Intertek is a leader in the global ‘ATIC’ sector (Assurance, Testing, Inspection and Certification) and was a new addition to the portfolio in March this year. The company provides mission-critical services to its business clients, such as testing and certifying new products ahead of their launch, and verifying supply chains. Intertek released third quarter results this week. Despite a slowdown in the global economy, organic sales grew by +3.6% in the latest quarter and management remain very positive on the long-term structural growth drivers of its business (including, among other things: an increased focus of corporations on risk management, expanding regulations, more complex sourcing and distribution operations, technological innovations, and increased consumer demand for higher quality and more sustainable products). The company has a culture of innovation and investment for the future. This has been demonstrated most recently by the announcement of two new Intertek services of note. Firstly, the ‘Intertek Corporate Sustainability Certification’, which provides an independent assessment of the sustainability of a company and its supply chains (a signficant growth opportunity for Intertek given the desire of all companies to provide better transparency in this area). And secondly, the ‘Intertek Cyber-Assured Certification’, which assists companies in launching and then monitoring secure and connected products over their lifetime (again, an area seeing growing demand thanks to increasing digitalisation, the internet of things etc.)
Small business software-provider Sage updated investors with full year results last week. These results demonstrated good progress on the company’s journey to an increasingly high-quality, software-subscription business model. Recurring revenue now represents 86% of total revenue (up from 82% last year) with software subscription now 64% of this recurring revenue (from 55% last year). Management expect software subscription to grow to more than 90% of total revenue over the medium-term. For the year just finished, Sage’s organic sales grew +5.6% thanks to more revenue from existing customers but also, encouraging, good additional growth from new customers. Profit margins were held back due to increased investment levels, but we believe this strategy is sensible from the perspective of both long-term customers and long-term investors. There are two key areas of focus for this investment: customer service and a more seamless/innovative technology platform[iii]. As Sage management put it, ‘the prize is highly motivated colleagues, who delight our customers, who stay longer, buy more and that, in the end, leads to a significantly higher lifetime value’.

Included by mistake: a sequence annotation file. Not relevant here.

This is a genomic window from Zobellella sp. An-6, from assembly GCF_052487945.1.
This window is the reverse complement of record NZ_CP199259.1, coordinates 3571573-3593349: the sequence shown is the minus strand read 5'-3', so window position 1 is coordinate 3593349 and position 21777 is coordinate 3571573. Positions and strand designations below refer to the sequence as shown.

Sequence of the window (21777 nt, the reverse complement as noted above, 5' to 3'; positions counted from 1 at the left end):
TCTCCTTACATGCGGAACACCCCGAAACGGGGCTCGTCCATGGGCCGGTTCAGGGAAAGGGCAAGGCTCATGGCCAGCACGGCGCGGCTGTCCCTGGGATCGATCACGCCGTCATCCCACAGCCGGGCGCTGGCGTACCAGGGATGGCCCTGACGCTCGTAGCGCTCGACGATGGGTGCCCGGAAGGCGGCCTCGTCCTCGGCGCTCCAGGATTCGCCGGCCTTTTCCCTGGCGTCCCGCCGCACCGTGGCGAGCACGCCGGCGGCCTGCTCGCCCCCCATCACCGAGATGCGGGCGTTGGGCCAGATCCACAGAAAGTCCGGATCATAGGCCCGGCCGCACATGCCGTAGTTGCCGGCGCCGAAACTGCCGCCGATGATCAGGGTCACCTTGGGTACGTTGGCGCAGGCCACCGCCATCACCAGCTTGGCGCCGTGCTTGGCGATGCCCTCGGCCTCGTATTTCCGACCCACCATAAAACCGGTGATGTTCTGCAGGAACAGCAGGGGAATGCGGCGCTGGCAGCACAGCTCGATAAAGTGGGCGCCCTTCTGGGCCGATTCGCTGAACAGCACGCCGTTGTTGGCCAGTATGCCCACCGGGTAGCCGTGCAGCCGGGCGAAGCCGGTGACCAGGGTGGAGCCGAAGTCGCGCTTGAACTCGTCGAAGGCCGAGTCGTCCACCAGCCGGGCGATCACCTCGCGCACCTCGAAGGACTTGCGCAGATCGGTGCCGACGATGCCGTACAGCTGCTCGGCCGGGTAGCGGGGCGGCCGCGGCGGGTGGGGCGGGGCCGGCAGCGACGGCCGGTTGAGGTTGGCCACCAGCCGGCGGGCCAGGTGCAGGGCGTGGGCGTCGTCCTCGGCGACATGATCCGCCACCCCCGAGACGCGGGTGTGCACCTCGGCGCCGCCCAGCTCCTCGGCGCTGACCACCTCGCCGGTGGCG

Before signing off I’d like to mention that the Evenlode Income fund was launched on 19th October 2009 and therefore had its tenth anniversary last month. Over this ten year period, the compound total return per annum after fees was +12.9% p.a. for Evenlode compared to +7.7% p.a. for the FTSE All-Share and +8.1% p.a. for the IA UK All Companies sector. The average annual dividend growth has been approximately +6.9% per annum, and the running yield on an initial investment in the fund would now be approximately 7.4%[iv].
These results have been achieved by focusing only on market-leading, cash generative stocks and deploying a disciplined valuation/dividend filter, a patient mindset and ongoing management of fundamental risk. We believe this approach works well over the long-term, but it also involves the Evenlode Income portfolio looking quite different to the UK stock market. The fund’s performance will often, therefore, fall in and out of fashion over shorter time periods as market trends wax and wane. This is something we have always been keen for our long-term clients to understand.
Though we are pleased with the progress so far, we are very aware that what matters most for our co-investors is not the past decade, but the coming decade, and our efforts remain focused on delivering a good starting dividend yield combined with steady prospects for real (i.e. inflation-protected) dividend growth over time.
I look forward to updating you on the portfolio’s progress in the months and years ahead.
Hugh and the Evenlode Team
26th November 2019
Please note, these views represent the opinions of Hugh Yarrow as at 26th November 2019 and do not constitute investment advice.
[i] Source: Evenlode, Financial Express, total return, bid-to-bid, 31/12/2018 to 26/11/2019
[ii] Source: Evenlode, Factset. 2019 weighted FCF yield 5.0%, 2020 weighted FCF yield 5.6%.
[iii] Investment in technology and innovation is focused on the Sage Business Cloud (i.e. Sage’s cloud-connected and cloud native solution). These cloud-enabled products now represent 42% of recurring revenue compared to 25% last year. Management’s aim is to migrate the majority of Sage customers to the Sage Business Cloud over the medium-term.
[iv] Source: Evenlode, Financial Express, total return, bid-to-bid, 19/10/2009 to 19/10/2019. The yield on initial investment is based on the last four quarterly dividends compared to the fund’s initial offer price (B Income shares).V